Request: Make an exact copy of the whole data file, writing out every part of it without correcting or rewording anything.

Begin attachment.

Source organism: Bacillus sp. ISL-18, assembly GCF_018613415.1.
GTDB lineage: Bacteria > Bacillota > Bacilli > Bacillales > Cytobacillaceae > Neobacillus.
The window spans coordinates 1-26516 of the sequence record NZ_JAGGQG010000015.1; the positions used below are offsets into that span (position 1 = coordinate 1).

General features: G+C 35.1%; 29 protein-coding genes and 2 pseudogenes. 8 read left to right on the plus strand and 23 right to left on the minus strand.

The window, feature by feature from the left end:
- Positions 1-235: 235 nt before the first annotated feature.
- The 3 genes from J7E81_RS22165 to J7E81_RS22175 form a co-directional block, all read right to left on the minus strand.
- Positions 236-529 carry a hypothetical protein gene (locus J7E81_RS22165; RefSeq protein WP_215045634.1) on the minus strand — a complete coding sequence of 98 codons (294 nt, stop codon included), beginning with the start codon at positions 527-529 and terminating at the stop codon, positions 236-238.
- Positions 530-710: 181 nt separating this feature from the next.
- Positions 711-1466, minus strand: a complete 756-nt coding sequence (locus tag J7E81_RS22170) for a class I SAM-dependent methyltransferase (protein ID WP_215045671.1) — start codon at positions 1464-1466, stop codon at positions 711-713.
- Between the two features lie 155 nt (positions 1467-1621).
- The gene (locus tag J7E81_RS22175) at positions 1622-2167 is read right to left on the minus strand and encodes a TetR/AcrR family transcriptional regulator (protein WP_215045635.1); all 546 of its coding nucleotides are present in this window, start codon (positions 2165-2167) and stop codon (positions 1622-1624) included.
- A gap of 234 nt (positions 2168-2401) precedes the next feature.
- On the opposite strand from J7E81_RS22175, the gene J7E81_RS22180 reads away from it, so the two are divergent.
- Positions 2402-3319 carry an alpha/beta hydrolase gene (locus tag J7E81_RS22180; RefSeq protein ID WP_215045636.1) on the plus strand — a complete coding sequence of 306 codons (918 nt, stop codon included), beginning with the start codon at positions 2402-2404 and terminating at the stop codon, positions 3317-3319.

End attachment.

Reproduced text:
Source organism: Bacillus sp. ISL-18, assembly GCF_018613415.1.
GTDB lineage: Bacteria > Bacillota > Bacilli > Bacillales > Cytobacillaceae > Neobacillus.
The window spans coordinates 1-26516 of the sequence record NZ_JAGGQG010000015.1; the positions used below are offsets into that span (position 1 = coordinate 1).

General features: G+C 35.1%; 29 protein-coding genes and 2 pseudogenes. 8 read left to right on the plus strand and 23 right to left on the minus strand.

The window, feature by feature from the left end:
- Positions 1-235: 235 nt before the first annotated feature.
- The 3 genes from J7E81_RS22165 to J7E81_RS22175 form a co-directional block, all read right to left on the minus strand.
- Positions 236-529 carry a hypothetical protein gene (locus J7E81_RS22165; RefSeq protein WP_215045634.1) on the minus strand — a complete coding sequence of 98 codons (294 nt, stop codon included), beginning with the start codon at positions 527-529 and terminating at the stop codon, positions 236-238.
- Positions 530-710: 181 nt separating this feature from the next.
- Positions 711-1466, minus strand: a complete 756-nt coding sequence (locus tag J7E81_RS22170) for a class I SAM-dependent methyltransferase (protein ID WP_215045671.1) — start codon at positions 1464-1466, stop codon at positions 711-713.
- Between the two features lie 155 nt (positions 1467-1621).
- The gene (locus tag J7E81_RS22175) at positions 1622-2167 is read right to left on the minus strand and encodes a TetR/AcrR family transcriptional regulator (protein WP_215045635.1); all 546 of its coding nucleotides are present in this window, start codon (positions 2165-2167) and stop codon (positions 1622-1624) included.
- A gap of 234 nt (positions 2168-2401) precedes the next feature.
- On the opposite strand from J7E81_RS22175, the gene J7E81_RS22180 reads away from it, so the two are divergent.
- Positions 2402-3319 carry an alpha/beta hydrolase gene (locus tag J7E81_RS22180; RefSeq protein ID WP_215045636.1) on the plus strand — a complete coding sequence of 306 codons (918 nt, stop codon included), beginning with the start codon at positions 2402-2404 and terminating at the stop codon, positions 3317-3319.